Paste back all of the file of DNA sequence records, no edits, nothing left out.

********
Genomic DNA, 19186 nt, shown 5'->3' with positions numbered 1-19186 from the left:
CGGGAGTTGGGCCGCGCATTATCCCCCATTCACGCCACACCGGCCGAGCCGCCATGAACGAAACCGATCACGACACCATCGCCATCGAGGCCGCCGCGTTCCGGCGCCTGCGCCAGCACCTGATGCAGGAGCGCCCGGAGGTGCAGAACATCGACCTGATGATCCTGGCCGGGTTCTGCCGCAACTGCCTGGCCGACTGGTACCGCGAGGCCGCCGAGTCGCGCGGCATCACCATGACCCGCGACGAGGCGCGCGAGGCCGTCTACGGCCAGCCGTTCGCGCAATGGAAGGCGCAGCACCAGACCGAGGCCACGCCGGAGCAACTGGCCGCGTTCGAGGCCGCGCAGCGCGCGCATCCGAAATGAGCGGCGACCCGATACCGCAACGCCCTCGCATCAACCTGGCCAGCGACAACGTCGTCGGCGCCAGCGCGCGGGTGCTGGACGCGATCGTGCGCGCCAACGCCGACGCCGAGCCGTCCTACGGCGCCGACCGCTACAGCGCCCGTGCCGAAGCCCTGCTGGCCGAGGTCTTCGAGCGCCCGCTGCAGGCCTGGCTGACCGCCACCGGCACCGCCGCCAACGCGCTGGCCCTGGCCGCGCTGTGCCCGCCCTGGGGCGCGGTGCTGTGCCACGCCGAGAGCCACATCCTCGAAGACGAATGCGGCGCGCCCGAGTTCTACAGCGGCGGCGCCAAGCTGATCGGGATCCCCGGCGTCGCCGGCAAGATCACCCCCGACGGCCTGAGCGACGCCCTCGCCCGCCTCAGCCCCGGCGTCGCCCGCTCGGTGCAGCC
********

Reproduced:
Genomic DNA, 19186 nt, shown 5'->3' with positions numbered 1-19186 from the left:
CGGGAGTTGGGCCGCGCATTATCCCCCATTCACGCCACACCGGCCGAGCCGCCATGAACGAAACCGATCACGACACCATCGCCATCGAGGCCGCCGCGTTCCGGCGCCTGCGCCAGCACCTGATGCAGGAGCGCCCGGAGGTGCAGAACATCGACCTGATGATCCTGGCCGGGTTCTGCCGCAACTGCCTGGCCGACTGGTACCGCGAGGCCGCCGAGTCGCGCGGCATCACCATGACCCGCGACGAGGCGCGCGAGGCCGTCTACGGCCAGCCGTTCGCGCAATGGAAGGCGCAGCACCAGACCGAGGCCACGCCGGAGCAACTGGCCGCGTTCGAGGCCGCGCAGCGCGCGCATCCGAAATGAGCGGCGACCCGATACCGCAACGCCCTCGCATCAACCTGGCCAGCGACAACGTCGTCGGCGCCAGCGCGCGGGTGCTGGACGCGATCGTGCGCGCCAACGCCGACGCCGAGCCGTCCTACGGCGCCGACCGCTACAGCGCCCGTGCCGAAGCCCTGCTGGCCGAGGTCTTCGAGCGCCCGCTGCAGGCCTGGCTGACCGCCACCGGCACCGCCGCCAACGCGCTGGCCCTGGCCGCGCTGTGCCCGCCCTGGGGCGCGGTGCTGTGCCACGCCGAGAGCCACATCCTCGAAGACGAATGCGGCGCGCCCGAGTTCTACAGCGGCGGCGCCAAGCTGATCGGGATCCCCGGCGTCGCCGGCAAGATCACCCCCGACGGCCTGAGCGACGCCCTCGCCCGCCTCAGCCCCGGCGTCGCCCGCTCGGTGCAGCC